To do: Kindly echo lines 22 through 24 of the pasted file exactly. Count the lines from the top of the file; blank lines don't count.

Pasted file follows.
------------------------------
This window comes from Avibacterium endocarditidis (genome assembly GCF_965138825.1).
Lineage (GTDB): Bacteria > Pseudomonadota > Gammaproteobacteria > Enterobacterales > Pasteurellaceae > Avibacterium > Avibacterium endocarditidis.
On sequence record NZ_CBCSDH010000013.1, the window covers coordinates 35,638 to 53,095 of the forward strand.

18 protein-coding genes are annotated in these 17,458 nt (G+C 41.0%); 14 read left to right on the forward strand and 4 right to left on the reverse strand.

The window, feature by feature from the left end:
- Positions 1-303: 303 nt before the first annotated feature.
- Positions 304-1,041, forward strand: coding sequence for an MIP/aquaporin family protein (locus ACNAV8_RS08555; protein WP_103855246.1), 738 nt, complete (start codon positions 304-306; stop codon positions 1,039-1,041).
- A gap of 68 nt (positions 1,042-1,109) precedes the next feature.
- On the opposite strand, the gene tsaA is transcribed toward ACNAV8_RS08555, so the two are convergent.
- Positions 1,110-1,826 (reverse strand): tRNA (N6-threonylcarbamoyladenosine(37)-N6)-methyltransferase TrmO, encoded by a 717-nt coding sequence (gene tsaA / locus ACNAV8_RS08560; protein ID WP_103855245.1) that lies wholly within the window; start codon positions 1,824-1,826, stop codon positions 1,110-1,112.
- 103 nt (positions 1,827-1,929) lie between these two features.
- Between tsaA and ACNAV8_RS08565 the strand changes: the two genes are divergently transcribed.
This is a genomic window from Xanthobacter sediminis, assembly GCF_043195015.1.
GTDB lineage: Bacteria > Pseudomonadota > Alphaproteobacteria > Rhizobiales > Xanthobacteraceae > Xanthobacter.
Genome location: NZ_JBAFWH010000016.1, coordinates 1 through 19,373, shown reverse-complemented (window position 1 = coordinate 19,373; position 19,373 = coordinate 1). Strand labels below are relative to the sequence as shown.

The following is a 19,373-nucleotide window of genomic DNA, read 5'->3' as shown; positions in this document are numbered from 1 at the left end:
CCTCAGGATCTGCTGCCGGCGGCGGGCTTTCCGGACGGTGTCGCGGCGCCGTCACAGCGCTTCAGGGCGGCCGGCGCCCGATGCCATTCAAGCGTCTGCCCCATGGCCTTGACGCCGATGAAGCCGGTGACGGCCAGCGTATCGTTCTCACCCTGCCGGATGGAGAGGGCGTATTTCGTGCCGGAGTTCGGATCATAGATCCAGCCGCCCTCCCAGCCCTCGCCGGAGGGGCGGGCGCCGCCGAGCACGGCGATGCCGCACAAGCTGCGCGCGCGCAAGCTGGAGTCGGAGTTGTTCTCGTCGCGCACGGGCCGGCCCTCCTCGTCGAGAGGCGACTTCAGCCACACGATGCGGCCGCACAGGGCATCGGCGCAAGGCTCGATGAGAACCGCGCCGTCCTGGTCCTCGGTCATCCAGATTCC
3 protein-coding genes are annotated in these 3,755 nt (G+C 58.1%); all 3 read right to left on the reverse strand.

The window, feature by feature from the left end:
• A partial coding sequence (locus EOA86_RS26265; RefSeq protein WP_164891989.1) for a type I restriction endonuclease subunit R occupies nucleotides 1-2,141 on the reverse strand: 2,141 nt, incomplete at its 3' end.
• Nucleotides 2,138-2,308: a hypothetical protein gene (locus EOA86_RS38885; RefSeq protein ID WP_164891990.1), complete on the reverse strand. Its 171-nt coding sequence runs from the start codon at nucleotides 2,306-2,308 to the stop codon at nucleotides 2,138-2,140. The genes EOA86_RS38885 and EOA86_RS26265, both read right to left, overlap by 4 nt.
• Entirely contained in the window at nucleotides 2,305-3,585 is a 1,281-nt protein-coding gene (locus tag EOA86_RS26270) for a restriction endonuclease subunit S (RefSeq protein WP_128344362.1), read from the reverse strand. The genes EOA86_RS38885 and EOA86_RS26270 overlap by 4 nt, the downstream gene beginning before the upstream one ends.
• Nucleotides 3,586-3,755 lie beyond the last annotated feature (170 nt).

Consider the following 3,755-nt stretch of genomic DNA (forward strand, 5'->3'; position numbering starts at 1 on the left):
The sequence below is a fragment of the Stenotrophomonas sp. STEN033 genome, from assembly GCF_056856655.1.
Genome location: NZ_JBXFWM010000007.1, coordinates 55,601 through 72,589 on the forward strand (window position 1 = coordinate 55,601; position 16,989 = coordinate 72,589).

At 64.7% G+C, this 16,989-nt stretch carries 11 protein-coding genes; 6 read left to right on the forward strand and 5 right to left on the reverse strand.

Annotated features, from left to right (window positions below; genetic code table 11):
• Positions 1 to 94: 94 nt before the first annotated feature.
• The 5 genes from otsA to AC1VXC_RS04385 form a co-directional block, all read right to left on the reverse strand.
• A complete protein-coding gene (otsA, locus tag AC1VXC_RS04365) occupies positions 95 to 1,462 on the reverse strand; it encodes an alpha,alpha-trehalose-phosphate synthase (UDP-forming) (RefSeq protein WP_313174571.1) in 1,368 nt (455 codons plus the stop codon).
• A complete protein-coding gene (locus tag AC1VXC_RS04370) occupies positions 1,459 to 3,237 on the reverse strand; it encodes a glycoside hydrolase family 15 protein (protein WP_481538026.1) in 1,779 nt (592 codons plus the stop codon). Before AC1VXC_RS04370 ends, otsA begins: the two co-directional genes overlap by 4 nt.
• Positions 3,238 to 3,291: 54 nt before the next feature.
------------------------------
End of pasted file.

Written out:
• Entirely contained in the window at nucleotides 2,305-3,585 is a 1,281-nt protein-coding gene (locus tag EOA86_RS26270) for a restriction endonuclease subunit S (RefSeq protein WP_128344362.1), read from the reverse strand. The genes EOA86_RS38885 and EOA86_RS26270 overlap by 4 nt, the downstream gene beginning before the upstream one ends.
• Nucleotides 3,586-3,755 lie beyond the last annotated feature (170 nt).

Consider the following 3,755-nt stretch of genomic DNA (forward strand, 5'->3'; position numbering starts at 1 on the left):